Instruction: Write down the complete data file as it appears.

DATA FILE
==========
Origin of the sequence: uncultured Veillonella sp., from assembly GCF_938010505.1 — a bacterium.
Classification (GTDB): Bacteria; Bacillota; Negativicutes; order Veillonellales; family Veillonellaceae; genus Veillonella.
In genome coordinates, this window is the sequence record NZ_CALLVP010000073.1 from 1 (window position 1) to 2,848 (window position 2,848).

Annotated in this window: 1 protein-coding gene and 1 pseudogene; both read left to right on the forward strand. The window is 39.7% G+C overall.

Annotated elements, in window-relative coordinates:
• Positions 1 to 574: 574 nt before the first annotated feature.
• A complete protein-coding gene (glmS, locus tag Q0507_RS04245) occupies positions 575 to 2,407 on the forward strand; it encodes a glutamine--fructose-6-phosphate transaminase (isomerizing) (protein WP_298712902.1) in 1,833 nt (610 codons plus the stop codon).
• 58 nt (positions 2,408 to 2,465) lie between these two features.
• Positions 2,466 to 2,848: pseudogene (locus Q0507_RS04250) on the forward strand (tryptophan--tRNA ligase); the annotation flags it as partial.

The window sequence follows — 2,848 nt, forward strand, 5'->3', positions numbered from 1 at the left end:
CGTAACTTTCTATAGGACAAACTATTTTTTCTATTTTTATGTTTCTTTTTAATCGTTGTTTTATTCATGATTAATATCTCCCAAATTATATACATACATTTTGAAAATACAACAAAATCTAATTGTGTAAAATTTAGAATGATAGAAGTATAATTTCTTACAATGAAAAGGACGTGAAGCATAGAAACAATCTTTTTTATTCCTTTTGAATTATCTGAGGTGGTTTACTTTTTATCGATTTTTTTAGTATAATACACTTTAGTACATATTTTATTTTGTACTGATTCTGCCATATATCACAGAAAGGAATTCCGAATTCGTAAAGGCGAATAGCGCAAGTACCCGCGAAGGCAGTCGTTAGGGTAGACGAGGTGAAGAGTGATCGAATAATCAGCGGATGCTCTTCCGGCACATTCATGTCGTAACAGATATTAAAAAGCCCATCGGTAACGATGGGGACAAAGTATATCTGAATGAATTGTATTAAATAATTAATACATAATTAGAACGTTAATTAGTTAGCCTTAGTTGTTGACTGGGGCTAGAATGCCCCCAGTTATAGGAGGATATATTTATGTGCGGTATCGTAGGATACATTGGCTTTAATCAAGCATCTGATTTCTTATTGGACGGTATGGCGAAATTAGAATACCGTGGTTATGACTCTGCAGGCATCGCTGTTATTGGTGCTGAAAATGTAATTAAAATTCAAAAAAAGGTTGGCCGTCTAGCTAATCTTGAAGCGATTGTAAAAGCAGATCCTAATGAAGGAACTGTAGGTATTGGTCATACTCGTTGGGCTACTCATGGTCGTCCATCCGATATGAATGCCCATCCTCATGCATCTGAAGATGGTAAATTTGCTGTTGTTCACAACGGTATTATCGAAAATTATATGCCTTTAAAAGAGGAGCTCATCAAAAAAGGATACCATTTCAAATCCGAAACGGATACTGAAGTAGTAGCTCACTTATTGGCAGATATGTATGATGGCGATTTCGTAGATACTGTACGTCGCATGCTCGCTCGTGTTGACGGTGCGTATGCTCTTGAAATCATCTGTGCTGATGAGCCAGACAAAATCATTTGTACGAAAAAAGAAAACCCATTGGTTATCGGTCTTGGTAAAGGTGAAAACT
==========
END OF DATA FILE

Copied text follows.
Origin of the sequence: uncultured Veillonella sp., from assembly GCF_938010505.1 — a bacterium.
Classification (GTDB): Bacteria; Bacillota; Negativicutes; order Veillonellales; family Veillonellaceae; genus Veillonella.
In genome coordinates, this window is the sequence record NZ_CALLVP010000073.1 from 1 (window position 1) to 2,848 (window position 2,848).

Annotated in this window: 1 protein-coding gene and 1 pseudogene; both read left to right on the forward strand. The window is 39.7% G+C overall.

Annotated elements, in window-relative coordinates:
• Positions 1 to 574: 574 nt before the first annotated feature.
• A complete protein-coding gene (glmS, locus tag Q0507_RS04245) occupies positions 575 to 2,407 on the forward strand; it encodes a glutamine--fructose-6-phosphate transaminase (isomerizing) (protein WP_298712902.1) in 1,833 nt (610 codons plus the stop codon).
• 58 nt (positions 2,408 to 2,465) lie between these two features.
• Positions 2,466 to 2,848: pseudogene (locus Q0507_RS04250) on the forward strand (tryptophan--tRNA ligase); the annotation flags it as partial.

The window sequence follows — 2,848 nt, forward strand, 5'->3', positions numbered from 1 at the left end:
CGTAACTTTCTATAGGACAAACTATTTTTTCTATTTTTATGTTTCTTTTTAATCGTTGTTTTATTCATGATTAATATCTCCCAAATTATATACATACATTTTGAAAATACAACAAAATCTAATTGTGTAAAATTTAGAATGATAGAAGTATAATTTCTTACAATGAAAAGGACGTGAAGCATAGAAACAATCTTTTTTATTCCTTTTGAATTATCTGAGGTGGTTTACTTTTTATCGATTTTTTTAGTATAATACACTTTAGTACATATTTTATTTTGTACTGATTCTGCCATATATCACAGAAAGGAATTCCGAATTCGTAAAGGCGAATAGCGCAAGTACCCGCGAAGGCAGTCGTTAGGGTAGACGAGGTGAAGAGTGATCGAATAATCAGCGGATGCTCTTCCGGCACATTCATGTCGTAACAGATATTAAAAAGCCCATCGGTAACGATGGGGACAAAGTATATCTGAATGAATTGTATTAAATAATTAATACATAATTAGAACGTTAATTAGTTAGCCTTAGTTGTTGACTGGGGCTAGAATGCCCCCAGTTATAGGAGGATATATTTATGTGCGGTATCGTAGGATACATTGGCTTTAATCAAGCATCTGATTTCTTATTGGACGGTATGGCGAAATTAGAATACCGTGGTTATGACTCTGCAGGCATCGCTGTTATTGGTGCTGAAAATGTAATTAAAATTCAAAAAAAGGTTGGCCGTCTAGCTAATCTTGAAGCGATTGTAAAAGCAGATCCTAATGAAGGAACTGTAGGTATTGGTCATACTCGTTGGGCTACTCATGGTCGTCCATCCGATATGAATGCCCATCCTCATGCATCTGAAGATGGTAAATTTGCTGTTGTTCACAACGGTATTATCGAAAATTATATGCCTTTAAAAGAGGAGCTCATCAAAAAAGGATACCATTTCAAATCCGAAACGGATACTGAAGTAGTAGCTCACTTATTGGCAGATATGTATGATGGCGATTTCGTAGATACTGTACGTCGCATGCTCGCTCGTGTTGACGGTGCGTATGCTCTTGAAATCATCTGTGCTGATGAGCCAGACAAAATCATTTGTACGAAAAAAGAAAACCCATTGGTTATCGGTCTTGGTAAAGGTGAAAACT